Wales' most innovative and influential think tank

Connect: Twitter Facebook LinkedInTel: 01685 350938

The case for Anchor Towns

January 6th 2021

In our Transforming Wales series, ahead of the Senedd elections, Helen Cunningham outlines the case for Anchor Towns

It is universally accepted that towns matter. Of course they do – Wales is a nation of towns and we have hundreds of them. They are a defining feature of our geography. The vast network and diversity of towns across Wales – from coastal towns to market towns to valleys towns – makes them fundamental to what Wales is. And towns are loved. Cwmbran’s recent victory in the vote for best UK post-war town – a playful world cup of new towns – illustrates the interest and passion there is for towns.

Pre-coronavirus, towns were already edging up the policy agenda, from UK government’s towns deals in England to Welsh Government’s Town Centre First approach. The pandemic has also refocused the debate. In lockdown, place has taken on a new relevance in people’s lives. From concerns about what high streets will be on the other side of the pandemic to weather there will be a “flight” from the city to towns large and small. The conversation continues to evolve on what next for towns in Wales

A new future for towns?

If there is to be a long-term focus on towns then it has to be around what their future is and how to achieve it. Our work on anchor towns advocates the evolution of some towns as lynchpins within their region. They are connected to surrounding places, offer a mix of business and consumer services, have capacity for growth and a core of public services and anchor institutions. Their development can help to re-balance development in Wales and change the fortunes of the wider regions they are in. This is important because towns make up a significant proportion of the places the population of Wales works and lives. They are intrinsic to the economy in Wales. As the OECD has observed on productivity growth, Wales is confronted with a choice; a distributed model where no single region is the main contributor, or a concentrated model where “frontier” regions are the principal contributors. Both have advantages and disadvantages. Whatever one the Welsh government decides to pursue, towns will important for achieving it.

A different narrative

Crucially, anchor towns also build on what makes a town what it is – its character and identity. Including through its cultural, civic, community and public life. Every town is unique in some way and no two places are the same. The identities of places are fundamental to their success, progress and  very survival. In our recent valleys manifesto, we advocate designating a ‘new town’ along the heads of the valleys corridor, as part of a network of anchor towns could be a catalyst for an enhanced valleys identity, as well as new investment. How towns view themselves and how others view them, their story and narrative, is important yet sometimes overlooked. They have tangible impact on where places are going. From choosing to make a life somewhere; starting a family, setting out in business or having the confidence to invest in a place – the narrative and identity of that place matters enormously for determining its future.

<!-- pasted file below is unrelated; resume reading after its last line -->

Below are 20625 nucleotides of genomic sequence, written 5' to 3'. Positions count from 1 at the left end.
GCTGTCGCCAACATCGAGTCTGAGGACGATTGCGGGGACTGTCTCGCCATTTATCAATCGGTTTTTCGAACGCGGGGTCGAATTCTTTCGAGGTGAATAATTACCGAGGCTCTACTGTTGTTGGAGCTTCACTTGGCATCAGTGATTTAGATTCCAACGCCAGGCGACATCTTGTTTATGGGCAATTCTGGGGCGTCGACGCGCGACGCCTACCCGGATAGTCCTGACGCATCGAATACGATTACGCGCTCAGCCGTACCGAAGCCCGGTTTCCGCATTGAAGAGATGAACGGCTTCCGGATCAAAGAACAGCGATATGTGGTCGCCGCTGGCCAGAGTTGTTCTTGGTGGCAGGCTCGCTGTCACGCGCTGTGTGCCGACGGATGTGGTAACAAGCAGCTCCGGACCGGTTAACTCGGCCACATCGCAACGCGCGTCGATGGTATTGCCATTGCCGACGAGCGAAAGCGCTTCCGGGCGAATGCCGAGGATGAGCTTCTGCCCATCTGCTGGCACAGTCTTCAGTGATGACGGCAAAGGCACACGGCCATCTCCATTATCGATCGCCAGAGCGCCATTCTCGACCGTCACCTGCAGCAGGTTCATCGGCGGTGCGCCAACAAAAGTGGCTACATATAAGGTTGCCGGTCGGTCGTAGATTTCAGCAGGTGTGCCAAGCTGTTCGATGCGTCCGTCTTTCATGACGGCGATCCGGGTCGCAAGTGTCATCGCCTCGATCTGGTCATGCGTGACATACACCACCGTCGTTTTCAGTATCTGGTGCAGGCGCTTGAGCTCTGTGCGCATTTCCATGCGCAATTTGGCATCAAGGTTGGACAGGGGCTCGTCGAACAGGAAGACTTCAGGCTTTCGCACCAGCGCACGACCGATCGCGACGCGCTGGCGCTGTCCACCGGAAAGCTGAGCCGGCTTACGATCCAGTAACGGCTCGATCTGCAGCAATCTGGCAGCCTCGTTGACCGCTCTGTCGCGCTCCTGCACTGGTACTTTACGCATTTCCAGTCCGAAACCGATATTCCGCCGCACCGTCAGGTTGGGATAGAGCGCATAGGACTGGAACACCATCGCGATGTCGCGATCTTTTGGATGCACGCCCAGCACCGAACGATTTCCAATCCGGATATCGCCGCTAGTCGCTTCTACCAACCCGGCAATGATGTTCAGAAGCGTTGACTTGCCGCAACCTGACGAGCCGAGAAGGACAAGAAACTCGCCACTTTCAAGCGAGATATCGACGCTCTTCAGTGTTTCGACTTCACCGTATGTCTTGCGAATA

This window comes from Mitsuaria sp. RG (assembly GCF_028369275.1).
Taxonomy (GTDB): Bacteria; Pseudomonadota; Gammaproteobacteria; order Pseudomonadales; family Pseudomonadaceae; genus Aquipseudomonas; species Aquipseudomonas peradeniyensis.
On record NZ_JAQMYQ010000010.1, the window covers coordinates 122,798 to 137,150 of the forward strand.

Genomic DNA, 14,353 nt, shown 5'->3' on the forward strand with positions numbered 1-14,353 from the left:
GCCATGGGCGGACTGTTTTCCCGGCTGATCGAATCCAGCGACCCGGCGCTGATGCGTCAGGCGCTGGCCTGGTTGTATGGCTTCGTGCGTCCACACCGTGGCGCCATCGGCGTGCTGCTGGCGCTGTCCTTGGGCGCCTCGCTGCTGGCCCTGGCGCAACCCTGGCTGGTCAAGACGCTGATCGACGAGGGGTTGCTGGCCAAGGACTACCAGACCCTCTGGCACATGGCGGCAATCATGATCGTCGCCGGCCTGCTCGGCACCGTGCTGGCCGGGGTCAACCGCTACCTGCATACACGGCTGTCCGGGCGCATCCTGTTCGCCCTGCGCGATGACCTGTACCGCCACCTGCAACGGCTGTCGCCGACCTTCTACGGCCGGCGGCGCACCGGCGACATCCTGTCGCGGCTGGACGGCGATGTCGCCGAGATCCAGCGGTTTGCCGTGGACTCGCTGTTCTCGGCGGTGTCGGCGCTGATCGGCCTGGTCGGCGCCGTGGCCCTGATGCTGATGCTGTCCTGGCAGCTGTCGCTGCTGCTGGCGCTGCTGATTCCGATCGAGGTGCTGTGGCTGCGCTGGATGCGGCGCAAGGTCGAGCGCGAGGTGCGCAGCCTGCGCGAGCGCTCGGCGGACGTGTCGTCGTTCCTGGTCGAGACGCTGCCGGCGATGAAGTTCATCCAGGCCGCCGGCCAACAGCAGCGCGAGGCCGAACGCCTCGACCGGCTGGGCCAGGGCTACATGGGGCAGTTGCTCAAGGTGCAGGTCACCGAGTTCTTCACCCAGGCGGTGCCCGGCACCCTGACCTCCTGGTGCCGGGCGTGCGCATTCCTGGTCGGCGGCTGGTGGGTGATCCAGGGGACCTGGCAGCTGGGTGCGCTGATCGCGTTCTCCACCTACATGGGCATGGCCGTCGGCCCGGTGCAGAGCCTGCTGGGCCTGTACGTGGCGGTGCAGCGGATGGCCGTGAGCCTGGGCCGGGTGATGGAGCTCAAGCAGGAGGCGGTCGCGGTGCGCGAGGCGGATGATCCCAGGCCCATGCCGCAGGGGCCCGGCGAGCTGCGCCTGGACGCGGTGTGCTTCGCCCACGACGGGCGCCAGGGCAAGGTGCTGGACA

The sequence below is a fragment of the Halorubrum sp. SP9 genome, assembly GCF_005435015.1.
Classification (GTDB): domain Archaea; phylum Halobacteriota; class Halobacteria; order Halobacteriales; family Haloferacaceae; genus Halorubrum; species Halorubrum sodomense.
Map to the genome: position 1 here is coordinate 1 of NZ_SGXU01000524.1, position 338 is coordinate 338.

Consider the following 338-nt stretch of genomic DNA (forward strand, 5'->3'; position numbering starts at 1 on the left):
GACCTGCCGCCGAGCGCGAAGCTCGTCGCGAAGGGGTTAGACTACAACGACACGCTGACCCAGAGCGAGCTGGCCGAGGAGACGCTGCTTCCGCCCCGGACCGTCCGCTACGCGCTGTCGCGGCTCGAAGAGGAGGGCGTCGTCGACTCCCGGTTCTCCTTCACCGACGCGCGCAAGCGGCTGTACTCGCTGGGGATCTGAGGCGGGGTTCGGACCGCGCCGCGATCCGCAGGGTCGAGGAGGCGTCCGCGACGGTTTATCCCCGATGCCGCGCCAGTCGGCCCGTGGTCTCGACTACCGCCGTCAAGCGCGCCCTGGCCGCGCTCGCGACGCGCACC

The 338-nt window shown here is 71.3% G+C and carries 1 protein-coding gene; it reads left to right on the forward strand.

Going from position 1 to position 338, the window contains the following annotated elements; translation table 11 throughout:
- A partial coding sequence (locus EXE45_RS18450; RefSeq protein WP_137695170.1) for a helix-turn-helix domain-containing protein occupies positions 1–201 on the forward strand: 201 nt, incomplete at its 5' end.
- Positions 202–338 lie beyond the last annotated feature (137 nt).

With the right support, imagination and buy in, Anchor towns can be help unleash the full potential of some towns, which, whatever happens over the year ahead, will continue to be fundamental to Wales’ success.

Helen Cunningham is policy and research officer at the Bevan Foundation

Leave a Reply

In Print

Exchange Magazine »

Exchange 17: Autumn 2020

Wales’ best policy and politics magazine! This bumper issue reflects on the impact of Coronavirus on Wales’ economy and society, and highlights some ways forward to recover, renew and reset Wales in its aftermath. This issue includes articles by: Darren […] »

Events »

Friday Connect: February 2021

We warmly invite you to our new, informal discussions – Friday Connect Many of us feel we have too many online meetings, but they can also be a great way of connecting with others especially when we can’t meet in […] »